TYLER MATHISEN, NIGHTLY BUSINESS REPORT ANCHOR: Bracing for the banks. Earnings start tomorrow and investors hope this important group will be a bright spot for the market.
SUE HERERA, NIGHTLY BUSINESS REPORT ANCHOR: Payday. Why the heads of some of the country`s biggest companies are taking home even bigger paychecks.
MATHISEN: Ready to retire? Why most baby boomers are most definitely not.
All that and more tonight on NIGHTLY BUSINESS REPORT for Monday, April 13th.
HERERA: Good evening, everyone, and welcome.
It`s here. Earnings season, and the focus is on the banks — the big ones, the ones that can move the market and give us insight into the health of the economy.
Before the opening bell rings tomorrow, we`ll hear from JPMorgan (NYSE:JPM), the largest U.S. bank by assets, and Well Fargo, the largest by market cap. The financials had a rough start to the year, the second worst performer behind utilities. And while most strategists aren`t expecting much from earnings season, many say the news won`t be all bad especially when it comes to the banks.
Dominic Chu takes a look at what to expect and why this group is so important to investors.
DOMINIC CHU, NIGHTLY BUSINESS REPORT CORRESPONDENT (voice-over):
There`s a reason why so many investors care about what happens in the financial sector, that sector is the second most heavily weighted one in the entire large cap S&P 500 index. And financials are expected to be a bright spot with the highest anticipated earnings growth of any sector out there.
There are a number of things working in their favor.
KRISTINA HOOPER, ALLIANZ: The key tailwind for financials is really rates and the expected rising rate environment. If you look historically at the last four rate hike cycles, financials outperformed the overall market. And that makes sense. In particular, insurers should benefit from a rising rate environment.
CHU: A host of big cap names will report later on this week and next, including JPMorgan (NYSE:JPM) Chase, Wells Fargo (NYSE:WFC), Bank of America (NYSE:BAC), Goldman Sachs (NYSE:GS) and Citigroup (NYSE:C). And every analyst has their favorite.
BRENNAN HAWKEN, UBS: I really like Morgan Stanley (NYSE:MS), given the fact that they`re changing more to a wealth management-oriented business model. Only about half, a little less than half of their earnings is coming from institutional opportunities, as opposed to more like three quarters several years ago. So, you`re shifting to a more stable, more predictable and higher multiple-oriented business.
CHU: But it`s not all positive for the big financial companies in America. There are significant hurdles to overcome.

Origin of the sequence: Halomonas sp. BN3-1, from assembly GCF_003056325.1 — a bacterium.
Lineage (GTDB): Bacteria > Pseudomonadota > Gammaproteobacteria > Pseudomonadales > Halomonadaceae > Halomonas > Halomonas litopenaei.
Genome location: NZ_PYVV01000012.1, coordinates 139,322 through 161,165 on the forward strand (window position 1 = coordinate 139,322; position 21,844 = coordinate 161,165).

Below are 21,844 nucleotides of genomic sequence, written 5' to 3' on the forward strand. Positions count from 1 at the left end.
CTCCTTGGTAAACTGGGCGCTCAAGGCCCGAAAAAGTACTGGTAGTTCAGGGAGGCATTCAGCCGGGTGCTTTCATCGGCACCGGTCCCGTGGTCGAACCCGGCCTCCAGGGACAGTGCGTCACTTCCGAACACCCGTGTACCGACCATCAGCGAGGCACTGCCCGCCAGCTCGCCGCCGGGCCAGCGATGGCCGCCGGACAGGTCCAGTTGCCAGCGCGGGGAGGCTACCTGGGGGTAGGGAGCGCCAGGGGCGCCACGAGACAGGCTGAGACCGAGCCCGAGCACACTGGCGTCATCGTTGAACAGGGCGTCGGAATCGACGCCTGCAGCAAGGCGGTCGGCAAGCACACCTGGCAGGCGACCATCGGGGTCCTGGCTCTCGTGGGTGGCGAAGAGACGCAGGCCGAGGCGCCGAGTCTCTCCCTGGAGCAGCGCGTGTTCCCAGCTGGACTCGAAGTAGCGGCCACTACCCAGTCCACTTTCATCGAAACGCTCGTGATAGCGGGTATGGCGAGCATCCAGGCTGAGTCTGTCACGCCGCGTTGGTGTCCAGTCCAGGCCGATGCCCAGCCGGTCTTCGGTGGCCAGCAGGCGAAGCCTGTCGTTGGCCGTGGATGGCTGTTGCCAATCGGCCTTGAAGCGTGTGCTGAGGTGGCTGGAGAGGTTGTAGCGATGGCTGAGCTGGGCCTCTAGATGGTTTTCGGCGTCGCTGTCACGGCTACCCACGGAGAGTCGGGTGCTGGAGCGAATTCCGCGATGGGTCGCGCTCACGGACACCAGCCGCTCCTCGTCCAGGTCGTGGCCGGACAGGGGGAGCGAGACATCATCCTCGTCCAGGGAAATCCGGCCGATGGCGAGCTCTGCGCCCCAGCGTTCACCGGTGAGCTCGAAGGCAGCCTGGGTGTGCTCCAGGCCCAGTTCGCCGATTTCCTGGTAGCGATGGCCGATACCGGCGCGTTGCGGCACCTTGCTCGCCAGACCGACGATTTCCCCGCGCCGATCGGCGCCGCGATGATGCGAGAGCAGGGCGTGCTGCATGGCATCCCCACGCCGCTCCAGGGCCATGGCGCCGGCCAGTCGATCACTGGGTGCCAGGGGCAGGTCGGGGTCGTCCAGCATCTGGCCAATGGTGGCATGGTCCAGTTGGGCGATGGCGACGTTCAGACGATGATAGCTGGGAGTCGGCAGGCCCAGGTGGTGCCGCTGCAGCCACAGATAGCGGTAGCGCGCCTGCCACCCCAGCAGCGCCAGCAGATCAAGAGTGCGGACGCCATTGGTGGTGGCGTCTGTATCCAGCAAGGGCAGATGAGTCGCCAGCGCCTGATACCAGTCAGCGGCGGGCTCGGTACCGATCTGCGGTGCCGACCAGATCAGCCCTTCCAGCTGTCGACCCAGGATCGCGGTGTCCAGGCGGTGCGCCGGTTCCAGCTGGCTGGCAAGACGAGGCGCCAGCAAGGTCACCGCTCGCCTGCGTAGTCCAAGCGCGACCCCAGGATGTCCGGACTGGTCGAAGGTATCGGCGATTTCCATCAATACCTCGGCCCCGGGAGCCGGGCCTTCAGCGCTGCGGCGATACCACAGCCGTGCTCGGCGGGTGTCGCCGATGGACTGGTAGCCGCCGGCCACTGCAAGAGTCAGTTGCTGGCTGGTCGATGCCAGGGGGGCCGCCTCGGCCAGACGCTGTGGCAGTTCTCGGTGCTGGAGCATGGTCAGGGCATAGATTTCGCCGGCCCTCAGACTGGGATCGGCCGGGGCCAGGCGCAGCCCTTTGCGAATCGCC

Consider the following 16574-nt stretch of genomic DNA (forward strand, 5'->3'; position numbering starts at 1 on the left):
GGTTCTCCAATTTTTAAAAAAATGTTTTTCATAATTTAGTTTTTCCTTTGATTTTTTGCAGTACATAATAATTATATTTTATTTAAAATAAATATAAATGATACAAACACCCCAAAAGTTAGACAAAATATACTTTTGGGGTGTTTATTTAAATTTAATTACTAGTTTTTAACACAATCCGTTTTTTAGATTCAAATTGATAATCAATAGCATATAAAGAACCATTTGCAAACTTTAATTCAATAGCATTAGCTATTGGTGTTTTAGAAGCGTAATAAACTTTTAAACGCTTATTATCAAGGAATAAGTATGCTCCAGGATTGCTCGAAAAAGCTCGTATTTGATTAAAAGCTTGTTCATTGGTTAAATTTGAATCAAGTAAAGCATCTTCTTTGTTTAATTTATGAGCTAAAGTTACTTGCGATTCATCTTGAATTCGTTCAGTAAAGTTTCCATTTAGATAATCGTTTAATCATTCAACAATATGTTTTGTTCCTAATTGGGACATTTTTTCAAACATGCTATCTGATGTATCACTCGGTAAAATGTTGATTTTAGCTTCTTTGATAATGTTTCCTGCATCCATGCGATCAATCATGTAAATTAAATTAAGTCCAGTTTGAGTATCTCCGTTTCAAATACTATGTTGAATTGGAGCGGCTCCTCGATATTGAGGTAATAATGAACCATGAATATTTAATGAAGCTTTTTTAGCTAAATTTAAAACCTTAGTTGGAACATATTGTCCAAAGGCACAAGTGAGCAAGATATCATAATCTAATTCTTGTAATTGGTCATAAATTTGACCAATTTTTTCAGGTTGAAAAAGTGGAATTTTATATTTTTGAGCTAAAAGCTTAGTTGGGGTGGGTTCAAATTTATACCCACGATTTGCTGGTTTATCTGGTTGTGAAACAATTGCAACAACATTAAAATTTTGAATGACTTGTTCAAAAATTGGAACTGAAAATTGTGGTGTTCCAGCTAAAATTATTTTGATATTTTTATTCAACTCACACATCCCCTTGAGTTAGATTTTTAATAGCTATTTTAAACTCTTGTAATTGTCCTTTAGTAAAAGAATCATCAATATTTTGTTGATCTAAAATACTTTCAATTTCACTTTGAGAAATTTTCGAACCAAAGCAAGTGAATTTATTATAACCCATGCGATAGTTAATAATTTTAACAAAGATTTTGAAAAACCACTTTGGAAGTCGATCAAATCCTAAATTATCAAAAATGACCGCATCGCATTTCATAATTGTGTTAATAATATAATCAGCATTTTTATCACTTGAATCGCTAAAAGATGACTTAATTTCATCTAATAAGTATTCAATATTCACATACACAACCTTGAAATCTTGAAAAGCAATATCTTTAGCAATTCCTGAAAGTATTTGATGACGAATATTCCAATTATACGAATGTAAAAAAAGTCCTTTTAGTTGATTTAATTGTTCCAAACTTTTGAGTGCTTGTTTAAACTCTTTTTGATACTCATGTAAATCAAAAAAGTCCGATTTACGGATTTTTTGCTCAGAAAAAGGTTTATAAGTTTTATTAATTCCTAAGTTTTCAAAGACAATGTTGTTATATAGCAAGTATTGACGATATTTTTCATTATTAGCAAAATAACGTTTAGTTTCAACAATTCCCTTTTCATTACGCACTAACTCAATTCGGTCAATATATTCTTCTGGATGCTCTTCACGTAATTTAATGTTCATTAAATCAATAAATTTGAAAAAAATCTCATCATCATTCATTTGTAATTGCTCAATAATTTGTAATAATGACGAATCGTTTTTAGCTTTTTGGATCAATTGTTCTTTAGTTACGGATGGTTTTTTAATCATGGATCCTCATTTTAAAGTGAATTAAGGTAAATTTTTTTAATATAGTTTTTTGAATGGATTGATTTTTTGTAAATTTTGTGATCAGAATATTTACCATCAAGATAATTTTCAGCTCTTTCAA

HOOPER: It`s clear that regulation, the increased regulatory environment we`re in really is a significant headwind for financials.
Obviously, it`s going to impact some financials more than others, but it`s certainly something that could be a speed bump for financials going forward.
CHU (on camera): Most of the largest financial institutions out there report earnings early on in the season. So, we`ll get a good idea of how the sector looks over the next few weeks.
For NIGHTLY BUSINESS REPORT, I`m Dominic Chu.
MATHISEN: Eric Wasserstrom joins us now with his take on what to expect when the banks start their first quarter earnings this week. He`s managing director and senior equity analyst with Guggenheim Partners.
Eric, welcome. Good to have you with us. We`re delighted you could join us tonight.
ERIC WASSERSTROM, GUGGENHEIM PARTNERS: Thanks, Tyler.
MATHISEN: Overall, you think that the bank earnings will be mezza, mezza, one part of those banks will do better than others. Which is it and why?
WASSERSTROM: Yes. Well, I think that the banks that are more concentrated in the carpal markets base are probably going to do better this quarter. As you point out, the quarter contains some good elements and some poor elements, but one of the stronger elements has been capital markets results. So, the brokers should reflect that, we think.
HERERA: So, who do you like as an investment strategy for the longer term investor who wants to play in the financial arena?
WASSERSTROM: Sure, so the — my topic in this space remains Morgan Stanley (NYSE:MS). Of course, it`s exposed to this quarterly trend. But I think the secular story there is pretty good. And we also like some of the other larger banks that we think are positioning themselves for better longer term growth such as Bank of America (NYSE:BAC).
MATHISEN: Bank of America (NYSE:BAC), Goldman, I assume would be one that you would like as well, because of its exposure to the capital markets?
WASSERSTROM: Yes, certainly this quarter, I think Goldman is very well-positioned. You know, the longer term story is a still bit tricky with the global economic outlook still somewhat cloudy. But for this particular quarter, I think Goldman`s going to do quite well.
HERERA: How much of this is predicated for some of the larger banks, not necessarily the Goldman`s of the world, but on higher interest rates.
Because now we know that the Fed — or we suspect anyway — that the Fed might take a little longer time after some weak data points before they start to raise rates.
WASSERSTROM: Yes. So, after waiting for several years, it looks like we may wait some more. You know, our outlook is not especially predicated on higher rates. Although I will say that I think that creates a risk for this group in terms of the consensus earnings outlook, which for next year is calling for a rapid acceleration in earnings growth. In the absence of higher rates, I don`t think that`s going to happen.